The Massachusetts Health Reform and Children's Health: Can We Achieve Health and Health Care Equity among All Children?

Rosa M. Avila, University of Washington
Norma Coe, University of Washington

In 2006 Massachusetts passed legislation mandating that nearly every resident have health insurance. This study aims to examine whether the Massachusetts Health Reform reduces health and health care disparities among low/moderate-income children (=300% of the FPL) compared to high-income children (>300% FPL). This study is a nonequivalent pretest/posttest comparison group study design of children 0-17 years old using data from the National Survey of Children’s Health. The intervention state is Massachusetts (MA) and the comparison sates are Rhode Island, New Hampshire, and Connecticut. Unadjusted and adjusted estimates are tested in a difference-in-difference-in-difference (DDD) framework. In the preliminary unadjusted analysis, health reform decreased disparities for insurance status by 2.4% and overall health by 6.5%. The preliminary analysis suggests that ending the disparity in insurance coverage does not automatically end health disparities. Additional unadjusted and adjusted analysis on more health outcomes is forthcoming, and might yield different results.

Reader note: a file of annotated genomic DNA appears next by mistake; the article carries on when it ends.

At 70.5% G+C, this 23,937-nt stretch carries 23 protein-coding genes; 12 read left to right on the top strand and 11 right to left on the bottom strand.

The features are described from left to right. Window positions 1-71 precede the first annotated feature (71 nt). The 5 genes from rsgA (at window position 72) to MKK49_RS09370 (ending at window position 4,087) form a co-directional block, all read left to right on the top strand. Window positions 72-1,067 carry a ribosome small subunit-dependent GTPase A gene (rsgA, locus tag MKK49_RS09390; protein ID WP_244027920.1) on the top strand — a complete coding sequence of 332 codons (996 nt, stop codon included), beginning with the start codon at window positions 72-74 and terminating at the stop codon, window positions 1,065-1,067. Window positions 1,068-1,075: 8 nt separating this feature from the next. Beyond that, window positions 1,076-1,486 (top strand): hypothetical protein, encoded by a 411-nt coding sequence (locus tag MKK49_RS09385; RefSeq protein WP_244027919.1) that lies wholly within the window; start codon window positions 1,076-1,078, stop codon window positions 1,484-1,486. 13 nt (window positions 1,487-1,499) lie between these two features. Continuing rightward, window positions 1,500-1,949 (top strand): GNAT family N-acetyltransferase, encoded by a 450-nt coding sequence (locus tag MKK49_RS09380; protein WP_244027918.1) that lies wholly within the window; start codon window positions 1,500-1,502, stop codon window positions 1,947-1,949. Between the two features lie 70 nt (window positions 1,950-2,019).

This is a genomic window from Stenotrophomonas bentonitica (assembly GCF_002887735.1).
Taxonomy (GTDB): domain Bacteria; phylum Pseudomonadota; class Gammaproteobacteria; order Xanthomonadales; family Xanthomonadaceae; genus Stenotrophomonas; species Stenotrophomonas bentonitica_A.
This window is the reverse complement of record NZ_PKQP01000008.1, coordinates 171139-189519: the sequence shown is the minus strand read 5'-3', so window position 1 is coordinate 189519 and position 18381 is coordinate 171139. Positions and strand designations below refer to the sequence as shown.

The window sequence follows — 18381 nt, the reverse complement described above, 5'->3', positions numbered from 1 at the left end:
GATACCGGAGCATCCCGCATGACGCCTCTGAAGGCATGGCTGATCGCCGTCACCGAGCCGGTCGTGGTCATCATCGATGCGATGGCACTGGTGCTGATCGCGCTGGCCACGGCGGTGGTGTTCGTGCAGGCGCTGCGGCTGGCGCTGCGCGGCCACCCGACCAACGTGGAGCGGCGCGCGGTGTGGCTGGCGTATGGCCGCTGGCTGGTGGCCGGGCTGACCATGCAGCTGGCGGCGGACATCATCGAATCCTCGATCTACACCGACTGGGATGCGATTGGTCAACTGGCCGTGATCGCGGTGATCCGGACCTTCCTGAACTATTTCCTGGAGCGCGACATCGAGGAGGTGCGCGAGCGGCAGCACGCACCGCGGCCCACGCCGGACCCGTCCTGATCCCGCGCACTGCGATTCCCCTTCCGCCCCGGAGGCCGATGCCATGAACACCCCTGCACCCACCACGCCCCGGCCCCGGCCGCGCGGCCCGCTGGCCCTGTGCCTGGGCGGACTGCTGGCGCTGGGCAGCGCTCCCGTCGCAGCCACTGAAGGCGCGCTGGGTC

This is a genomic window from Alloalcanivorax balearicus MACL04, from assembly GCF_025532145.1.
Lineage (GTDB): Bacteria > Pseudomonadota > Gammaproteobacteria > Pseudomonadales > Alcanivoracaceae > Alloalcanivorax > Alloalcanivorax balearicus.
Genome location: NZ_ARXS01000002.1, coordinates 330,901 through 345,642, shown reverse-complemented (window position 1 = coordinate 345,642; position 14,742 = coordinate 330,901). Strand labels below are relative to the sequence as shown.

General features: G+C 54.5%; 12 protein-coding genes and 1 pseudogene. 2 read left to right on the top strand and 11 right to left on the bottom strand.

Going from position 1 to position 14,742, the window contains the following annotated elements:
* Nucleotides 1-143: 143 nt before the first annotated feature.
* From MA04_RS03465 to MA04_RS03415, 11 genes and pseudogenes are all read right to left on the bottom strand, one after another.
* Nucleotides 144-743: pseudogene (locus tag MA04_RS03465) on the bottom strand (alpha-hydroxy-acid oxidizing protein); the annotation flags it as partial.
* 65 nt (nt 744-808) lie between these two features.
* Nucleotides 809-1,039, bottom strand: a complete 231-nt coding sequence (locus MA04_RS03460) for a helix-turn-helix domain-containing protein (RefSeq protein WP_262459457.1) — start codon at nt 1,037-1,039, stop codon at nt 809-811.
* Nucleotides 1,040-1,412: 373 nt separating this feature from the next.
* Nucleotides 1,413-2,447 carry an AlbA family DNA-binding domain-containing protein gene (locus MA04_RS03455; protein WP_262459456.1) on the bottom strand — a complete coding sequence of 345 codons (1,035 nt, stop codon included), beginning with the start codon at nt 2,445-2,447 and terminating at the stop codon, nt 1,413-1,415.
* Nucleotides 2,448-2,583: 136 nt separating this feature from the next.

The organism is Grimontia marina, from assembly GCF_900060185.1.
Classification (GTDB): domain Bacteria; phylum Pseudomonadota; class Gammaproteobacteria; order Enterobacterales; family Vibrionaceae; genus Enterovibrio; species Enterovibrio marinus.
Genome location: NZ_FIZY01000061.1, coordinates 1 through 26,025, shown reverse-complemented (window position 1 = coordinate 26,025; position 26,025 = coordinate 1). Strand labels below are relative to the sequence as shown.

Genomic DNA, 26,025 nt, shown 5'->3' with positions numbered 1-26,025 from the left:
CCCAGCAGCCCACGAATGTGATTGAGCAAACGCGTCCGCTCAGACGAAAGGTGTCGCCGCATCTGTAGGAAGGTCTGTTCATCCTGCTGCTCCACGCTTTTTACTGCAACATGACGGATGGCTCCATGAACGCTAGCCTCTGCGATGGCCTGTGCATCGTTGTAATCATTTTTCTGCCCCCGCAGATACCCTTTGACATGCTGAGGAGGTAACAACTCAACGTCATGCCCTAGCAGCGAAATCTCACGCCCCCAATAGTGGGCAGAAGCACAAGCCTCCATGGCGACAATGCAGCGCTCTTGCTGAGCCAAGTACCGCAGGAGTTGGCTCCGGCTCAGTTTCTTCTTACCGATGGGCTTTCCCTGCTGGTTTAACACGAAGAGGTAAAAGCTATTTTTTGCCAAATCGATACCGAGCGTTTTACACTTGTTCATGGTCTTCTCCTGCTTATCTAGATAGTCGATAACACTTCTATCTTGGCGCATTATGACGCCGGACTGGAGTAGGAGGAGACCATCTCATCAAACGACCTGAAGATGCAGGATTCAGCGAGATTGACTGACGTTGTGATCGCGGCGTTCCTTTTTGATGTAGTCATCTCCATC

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Presented in Poster Session 3: Health of Women, Children, and Families